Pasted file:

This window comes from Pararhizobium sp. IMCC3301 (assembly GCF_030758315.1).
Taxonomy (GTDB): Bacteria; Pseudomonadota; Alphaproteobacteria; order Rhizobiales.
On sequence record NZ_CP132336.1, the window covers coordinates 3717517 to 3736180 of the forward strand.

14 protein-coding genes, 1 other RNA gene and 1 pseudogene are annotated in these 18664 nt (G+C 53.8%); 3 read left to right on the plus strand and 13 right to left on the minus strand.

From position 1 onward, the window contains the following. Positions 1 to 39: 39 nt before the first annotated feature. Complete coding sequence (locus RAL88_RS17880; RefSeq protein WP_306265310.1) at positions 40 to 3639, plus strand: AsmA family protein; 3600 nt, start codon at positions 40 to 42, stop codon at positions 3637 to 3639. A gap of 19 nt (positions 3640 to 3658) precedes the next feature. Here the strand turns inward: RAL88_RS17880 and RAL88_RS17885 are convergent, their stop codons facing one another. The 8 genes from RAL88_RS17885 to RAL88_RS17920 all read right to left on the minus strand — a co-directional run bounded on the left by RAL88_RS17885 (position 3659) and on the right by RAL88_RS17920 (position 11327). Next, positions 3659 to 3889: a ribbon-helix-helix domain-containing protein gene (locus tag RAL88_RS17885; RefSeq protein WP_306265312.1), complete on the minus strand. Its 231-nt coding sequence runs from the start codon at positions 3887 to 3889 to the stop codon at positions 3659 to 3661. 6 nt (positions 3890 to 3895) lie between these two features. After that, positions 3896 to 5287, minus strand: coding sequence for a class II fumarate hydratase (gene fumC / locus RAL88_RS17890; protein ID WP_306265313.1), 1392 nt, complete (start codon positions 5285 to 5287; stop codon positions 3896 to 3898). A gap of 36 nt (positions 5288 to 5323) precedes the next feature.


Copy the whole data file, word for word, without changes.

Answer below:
This window comes from Pararhizobium sp. IMCC3301 (assembly GCF_030758315.1).
Taxonomy (GTDB): Bacteria; Pseudomonadota; Alphaproteobacteria; order Rhizobiales.
On sequence record NZ_CP132336.1, the window covers coordinates 3717517 to 3736180 of the forward strand.

14 protein-coding genes, 1 other RNA gene and 1 pseudogene are annotated in these 18664 nt (G+C 53.8%); 3 read left to right on the plus strand and 13 right to left on the minus strand.

From position 1 onward, the window contains the following. Positions 1 to 39: 39 nt before the first annotated feature. Complete coding sequence (locus RAL88_RS17880; RefSeq protein WP_306265310.1) at positions 40 to 3639, plus strand: AsmA family protein; 3600 nt, start codon at positions 40 to 42, stop codon at positions 3637 to 3639. A gap of 19 nt (positions 3640 to 3658) precedes the next feature. Here the strand turns inward: RAL88_RS17880 and RAL88_RS17885 are convergent, their stop codons facing one another. The 8 genes from RAL88_RS17885 to RAL88_RS17920 all read right to left on the minus strand — a co-directional run bounded on the left by RAL88_RS17885 (position 3659) and on the right by RAL88_RS17920 (position 11327). Next, positions 3659 to 3889: a ribbon-helix-helix domain-containing protein gene (locus tag RAL88_RS17885; RefSeq protein WP_306265312.1), complete on the minus strand. Its 231-nt coding sequence runs from the start codon at positions 3887 to 3889 to the stop codon at positions 3659 to 3661. 6 nt (positions 3890 to 3895) lie between these two features. After that, positions 3896 to 5287, minus strand: coding sequence for a class II fumarate hydratase (gene fumC / locus RAL88_RS17890; protein ID WP_306265313.1), 1392 nt, complete (start codon positions 5285 to 5287; stop codon positions 3896 to 3898). A gap of 36 nt (positions 5288 to 5323) precedes the next feature.